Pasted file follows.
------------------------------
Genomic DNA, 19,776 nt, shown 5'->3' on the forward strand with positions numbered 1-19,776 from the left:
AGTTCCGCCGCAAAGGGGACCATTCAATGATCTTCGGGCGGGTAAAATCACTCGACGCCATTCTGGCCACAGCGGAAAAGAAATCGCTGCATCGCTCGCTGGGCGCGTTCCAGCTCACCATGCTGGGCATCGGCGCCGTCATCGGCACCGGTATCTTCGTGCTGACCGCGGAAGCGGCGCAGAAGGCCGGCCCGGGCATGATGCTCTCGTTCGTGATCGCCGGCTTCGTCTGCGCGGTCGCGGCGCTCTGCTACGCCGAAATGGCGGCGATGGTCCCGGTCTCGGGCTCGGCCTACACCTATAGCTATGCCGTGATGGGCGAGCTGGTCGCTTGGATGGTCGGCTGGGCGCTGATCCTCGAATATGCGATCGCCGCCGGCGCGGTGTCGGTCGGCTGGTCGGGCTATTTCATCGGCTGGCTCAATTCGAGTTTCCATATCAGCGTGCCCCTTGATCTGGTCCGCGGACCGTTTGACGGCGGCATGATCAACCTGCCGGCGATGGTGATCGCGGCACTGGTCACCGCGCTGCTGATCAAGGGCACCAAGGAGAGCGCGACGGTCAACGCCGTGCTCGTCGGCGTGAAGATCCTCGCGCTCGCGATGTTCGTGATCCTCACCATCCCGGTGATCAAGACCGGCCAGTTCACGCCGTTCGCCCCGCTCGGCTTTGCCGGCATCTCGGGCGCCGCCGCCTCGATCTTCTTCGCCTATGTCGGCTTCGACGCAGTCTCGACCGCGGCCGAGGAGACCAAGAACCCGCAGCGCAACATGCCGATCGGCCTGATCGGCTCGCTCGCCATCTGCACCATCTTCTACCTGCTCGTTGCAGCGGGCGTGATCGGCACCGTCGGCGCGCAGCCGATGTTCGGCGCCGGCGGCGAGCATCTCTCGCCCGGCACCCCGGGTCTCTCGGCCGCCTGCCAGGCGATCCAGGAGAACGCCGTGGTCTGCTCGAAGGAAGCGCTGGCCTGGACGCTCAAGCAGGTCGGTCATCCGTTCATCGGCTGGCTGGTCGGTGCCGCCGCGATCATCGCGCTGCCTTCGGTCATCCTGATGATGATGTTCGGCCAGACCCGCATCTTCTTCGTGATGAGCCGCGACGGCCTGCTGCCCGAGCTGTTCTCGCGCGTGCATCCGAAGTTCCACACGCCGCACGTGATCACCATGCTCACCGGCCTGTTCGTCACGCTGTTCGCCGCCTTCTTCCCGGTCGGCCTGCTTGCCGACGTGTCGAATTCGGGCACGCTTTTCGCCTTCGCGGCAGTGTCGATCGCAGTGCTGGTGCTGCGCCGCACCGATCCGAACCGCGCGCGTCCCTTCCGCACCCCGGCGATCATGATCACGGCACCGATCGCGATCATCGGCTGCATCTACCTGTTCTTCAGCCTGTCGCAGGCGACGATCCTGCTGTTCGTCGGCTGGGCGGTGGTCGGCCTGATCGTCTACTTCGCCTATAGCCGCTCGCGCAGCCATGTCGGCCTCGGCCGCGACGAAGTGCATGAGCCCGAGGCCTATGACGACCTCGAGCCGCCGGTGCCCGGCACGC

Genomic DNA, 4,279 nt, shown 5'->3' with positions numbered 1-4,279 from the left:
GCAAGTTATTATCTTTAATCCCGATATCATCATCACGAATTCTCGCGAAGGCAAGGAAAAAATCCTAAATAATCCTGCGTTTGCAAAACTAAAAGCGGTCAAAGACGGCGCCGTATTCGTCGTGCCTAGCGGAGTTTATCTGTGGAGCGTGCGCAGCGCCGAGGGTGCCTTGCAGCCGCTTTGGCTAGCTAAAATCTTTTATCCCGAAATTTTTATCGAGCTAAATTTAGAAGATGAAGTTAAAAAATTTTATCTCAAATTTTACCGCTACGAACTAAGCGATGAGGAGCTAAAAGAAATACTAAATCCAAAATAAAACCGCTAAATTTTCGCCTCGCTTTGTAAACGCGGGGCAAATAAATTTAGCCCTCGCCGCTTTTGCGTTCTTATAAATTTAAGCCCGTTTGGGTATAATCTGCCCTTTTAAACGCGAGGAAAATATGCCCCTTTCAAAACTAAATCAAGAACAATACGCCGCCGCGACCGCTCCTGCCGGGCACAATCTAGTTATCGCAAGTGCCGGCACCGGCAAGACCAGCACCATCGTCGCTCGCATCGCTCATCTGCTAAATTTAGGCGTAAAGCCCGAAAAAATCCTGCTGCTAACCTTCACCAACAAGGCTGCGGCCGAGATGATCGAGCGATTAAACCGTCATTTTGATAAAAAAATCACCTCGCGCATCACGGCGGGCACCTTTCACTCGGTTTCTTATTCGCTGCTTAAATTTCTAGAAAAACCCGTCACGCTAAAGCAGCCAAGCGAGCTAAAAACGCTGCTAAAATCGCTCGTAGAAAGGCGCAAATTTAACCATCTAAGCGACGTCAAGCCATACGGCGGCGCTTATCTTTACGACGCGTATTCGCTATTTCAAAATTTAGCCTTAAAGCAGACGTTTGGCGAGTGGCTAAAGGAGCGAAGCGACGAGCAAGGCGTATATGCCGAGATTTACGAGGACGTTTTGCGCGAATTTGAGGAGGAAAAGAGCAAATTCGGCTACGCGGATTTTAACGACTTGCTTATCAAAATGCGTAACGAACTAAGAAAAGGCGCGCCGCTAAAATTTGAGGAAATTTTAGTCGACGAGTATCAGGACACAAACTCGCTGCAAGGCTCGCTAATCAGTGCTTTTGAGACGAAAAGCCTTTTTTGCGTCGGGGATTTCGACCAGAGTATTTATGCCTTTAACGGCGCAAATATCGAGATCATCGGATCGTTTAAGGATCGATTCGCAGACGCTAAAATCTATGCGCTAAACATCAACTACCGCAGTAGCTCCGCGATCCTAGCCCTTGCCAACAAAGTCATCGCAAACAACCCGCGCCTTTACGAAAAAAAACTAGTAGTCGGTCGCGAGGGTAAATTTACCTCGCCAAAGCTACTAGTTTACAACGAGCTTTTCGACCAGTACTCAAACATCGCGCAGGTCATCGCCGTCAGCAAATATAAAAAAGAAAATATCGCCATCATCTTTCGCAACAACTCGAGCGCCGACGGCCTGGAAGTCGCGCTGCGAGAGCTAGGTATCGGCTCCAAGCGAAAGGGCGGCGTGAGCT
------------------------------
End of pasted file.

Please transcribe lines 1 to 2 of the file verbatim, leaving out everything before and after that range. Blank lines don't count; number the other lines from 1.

Genomic DNA, 19,776 nt, shown 5'->3' on the forward strand with positions numbered 1-19,776 from the left:
AGTTCCGCCGCAAAGGGGACCATTCAATGATCTTCGGGCGGGTAAAATCACTCGACGCCATTCTGGCCACAGCGGAAAAGAAATCGCTGCATCGCTCGCTGGGCGCGTTCCAGCTCACCATGCTGGGCATCGGCGCCGTCATCGGCACCGGTATCTTCGTGCTGACCGCGGAAGCGGCGCAGAAGGCCGGCCCGGGCATGATGCTCTCGTTCGTGATCGCCGGCTTCGTCTGCGCGGTCGCGGCGCTCTGCTACGCCGAAATGGCGGCGATGGTCCCGGTCTCGGGCTCGGCCTACACCTATAGCTATGCCGTGATGGGCGAGCTGGTCGCTTGGATGGTCGGCTGGGCGCTGATCCTCGAATATGCGATCGCCGCCGGCGCGGTGTCGGTCGGCTGGTCGGGCTATTTCATCGGCTGGCTCAATTCGAGTTTCCATATCAGCGTGCCCCTTGATCTGGTCCGCGGACCGTTTGACGGCGGCATGATCAACCTGCCGGCGATGGTGATCGCGGCACTGGTCACCGCGCTGCTGATCAAGGGCACCAAGGAGAGCGCGACGGTCAACGCCGTGCTCGTCGGCGTGAAGATCCTCGCGCTCGCGATGTTCGTGATCCTCACCATCCCGGTGATCAAGACCGGCCAGTTCACGCCGTTCGCCCCGCTCGGCTTTGCCGGCATCTCGGGCGCCGCCGCCTCGATCTTCTTCGCCTATGTCGGCTTCGACGCAGTCTCGACCGCGGCCGAGGAGACCAAGAACCCGCAGCGCAACATGCCGATCGGCCTGATCGGCTCGCTCGCCATCTGCACCATCTTCTACCTGCTCGTTGCAGCGGGCGTGATCGGCACCGTCGGCGCGCAGCCGATGTTCGGCGCCGGCGGCGAGCATCTCTCGCCCGGCACCCCGGGTCTCTCGGCCGCCTGCCAGGCGATCCAGGAGAACGCCGTGGTCTGCTCGAAGGAAGCGCTGGCCTGGACGCTCAAGCAGGTCGGTCATCCGTTCATCGGCTGGCTGGTCGGTGCCGCCGCGATCATCGCGCTGCCTTCGGTCATCCTGATGATGATGTTCGGCCAGACCCGCATCTTCTTCGTGATGAGCCGCGACGGCCTGCTGCCCGAGCTGTTCTCGCGCGTGCATCCGAAGTTCCACACGCCGCACGTGATCACCATGCTCACCGGCCTGTTCGTCACGCTGTTCGCCGCCTTCTTCCCGGTCGGCCTGCTTGCCGACGTGTCGAATTCGGGCACGCTTTTCGCCTTCGCGGCAGTGTCGATCGCAGTGCTGGTGCTGCGCCGCACCGATCCGAACCGCGCGCGTCCCTTCCGCACCCCGGCGATCATGATCACGGCACCGATCGCGATCATCGGCTGCATCTACCTGTTCTTCAGCCTGTCGCAGGCGACGATCCTGCTGTTCGTCGGCTGGGCGGTGGTCGGCCTGATCGTCTACTTCGCCTATAGCCGCTCGCGCAGCCATGTCGGCCTCGGCCGCGACGAAGTGCATGAGCCCGAGGCCTATGACGACCTCGAGCCGCCGGTGCCCGGCACGC